DiMaria et al v. Accredited Home Lenders, Inc. et al
MEMORANDUM & ORDER: The defendant's motion ]17] to dismiss is GRANTED. Ordered by Judge Frederic Block on 7/27/2016. (Innelli, Michael)
UNITED STATES DISTRICT COURT
EASTERN DISTRICT OF NEW YORK
JOSEPH DIMARIA and FRANK
MEMORANDUM AND ORDER
-againstACCREDITED HOME LENDERS, INC.;
SELECT PORTFOLIO SERVICING,
INC.; MORTGAGE ELECTRONIC
RECORDING SYSTEMS, INC.;
DEUTSCHE BANK NATIONAL TRUST
COMPANY; JOHN DOES 1-5,
For the Plaintiffs:
ADAM MICHAEL SWANSON
SHANE MATTHEW BIFFAR
Blank Rome LLP
405 Lexington Ave.
New York, NY 10174
For the Defendants:
88-18 Sutphin Blvd.
Jamaica, NY 11435
BLOCK, Senior District Judge:
Joseph and Frank DiMaria bring this action against Accredited Home Lenders, Inc.
(“Accredited”), Select Portfolio Servicing, Inc. (“Select”), Mortgage Electronic Recording
Systems, Inc. (“MERS”), and Deutsche Bank National Trust Company (“Deutsche
Bank”). They seek a declaration of quiet title under New York law, and damages under
the Real Estate Settlement Procedures Act (“RESPA”) and the Truth in Lending Act
(“TILA”). The defendants move to dismiss under Federal Rules of Civil Procedure
12(b)(1) and 12(b)(6). The motion is granted.
On September 22, 2006, the DiMarias obtained a $600,000 loan from Accredited
to purchase a property in Whitestone, New York. Accredited originally held the
promissory note, which was secured by a mortgage on the property.
The mortgage agreement provided that “for purposes of recording this mortgage,
MERS is the mortgagee of record,” although Accredited retained the substantive rights
of the mortgagee. Swanson Aff., Ex. B at 3. MERS provides mortgage-recording services
to its member financial institutions, which agree to note MERS as the mortgagee of record
on their agreements. This helps facilitate transfers of mortgages between member
institutions because the transferred mortgage need not be re-recorded with the county
clerk. See MERSCORP, Inc. v. Romaine, 8 N.Y.3d 90, 96 (2006).
Eventually, Accredited sold its rights under the DiMarias’ promissory note to
Deutsche Bank. Because Deutsche Bank is a MERS member, the promissory note was
transferred to Deutsche Bank without having to re-record the mortgage to note Deutsche
Bank as the mortgagee. The promissory note is now held in a Real Estate Mortgage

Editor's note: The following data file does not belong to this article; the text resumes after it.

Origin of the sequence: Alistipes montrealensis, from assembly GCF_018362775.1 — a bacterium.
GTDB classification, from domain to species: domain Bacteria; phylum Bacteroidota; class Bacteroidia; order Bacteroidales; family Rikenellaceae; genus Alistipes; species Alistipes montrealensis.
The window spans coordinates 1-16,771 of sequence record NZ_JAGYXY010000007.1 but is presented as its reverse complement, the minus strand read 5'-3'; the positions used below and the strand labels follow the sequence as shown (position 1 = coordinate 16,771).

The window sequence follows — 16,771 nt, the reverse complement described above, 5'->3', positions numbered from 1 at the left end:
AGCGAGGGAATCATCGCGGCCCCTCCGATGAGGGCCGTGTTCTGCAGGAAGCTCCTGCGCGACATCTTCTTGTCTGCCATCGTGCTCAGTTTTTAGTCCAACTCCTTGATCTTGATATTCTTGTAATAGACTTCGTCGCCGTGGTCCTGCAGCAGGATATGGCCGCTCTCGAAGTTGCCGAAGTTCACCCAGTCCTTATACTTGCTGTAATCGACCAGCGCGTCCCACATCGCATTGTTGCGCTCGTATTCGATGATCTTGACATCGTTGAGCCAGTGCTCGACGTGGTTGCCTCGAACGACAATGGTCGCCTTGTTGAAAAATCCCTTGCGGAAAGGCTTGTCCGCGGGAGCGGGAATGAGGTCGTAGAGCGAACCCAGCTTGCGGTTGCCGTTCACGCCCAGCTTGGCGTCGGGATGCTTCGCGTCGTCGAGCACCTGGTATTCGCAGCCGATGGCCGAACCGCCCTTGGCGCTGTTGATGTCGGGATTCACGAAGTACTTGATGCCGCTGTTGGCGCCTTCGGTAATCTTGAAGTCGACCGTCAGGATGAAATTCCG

Investment Conduit (“the Trust”), which is governed by a Pooling and Servicing
Agreement to which the DiMarias are not parties. Through the Trust, Deutsche Bank
markets mortgages—including the DiMarias’—“en masse” as
components of a
securitized investment vehicle. Complaint ¶ 43.
The DiMarias acknowledge the validity of the promissory note and mortgage at the
time the agreement was first made; however, they complain that because of the transfer
and securitization of their mortgage, they are unable to determine who the current owner
of the note and mortgage is.
The DiMarias seek a declaration of quiet title under New York law—which would
terminate their obligation to make any future mortgage payments—for three reasons:
(1) by making MERS the mortgagee of record but retaining ownership of the promissory
note, Accredited rendered the note unsecured by the mortgage, (2) the use of MERS to
record the mortgage clouded the property’s title and rendered any transfer of the mortgage
unenforceable, and (3) Deutsche Bank’s inclusion of the mortgage in the Trust voided the
First, the fact that MERS—not Accredited—was the mortgagee of record does not
render the note unsecured. It is longstanding New York law that a mortgage cannot be
separated from a promissory note it secures. Merritt v. Bartholick, 36 N.Y. 44 (1867)
(“The security cannot be separated from the debt and exist independently of it.”). Since
Merritt, this rule has been applied “faithfully, and consistently . . . by the Courts of the
State of New York.” Ruiz v. MERS, 15 N.Y.S.3d 376, 377 (2d Dep’t 2015).
In Ruiz, the plaintiff claimed, as the DiMarias do here, “that the naming of MERS
as the mortgagee, even though [the bank] was the payee designated on the note,” rendered
the mortgage “null and void.” Id. The Second Department rejected this claim because of
the longstanding rule from Merritt. Id. Likewise, the DiMarias’ theory that naming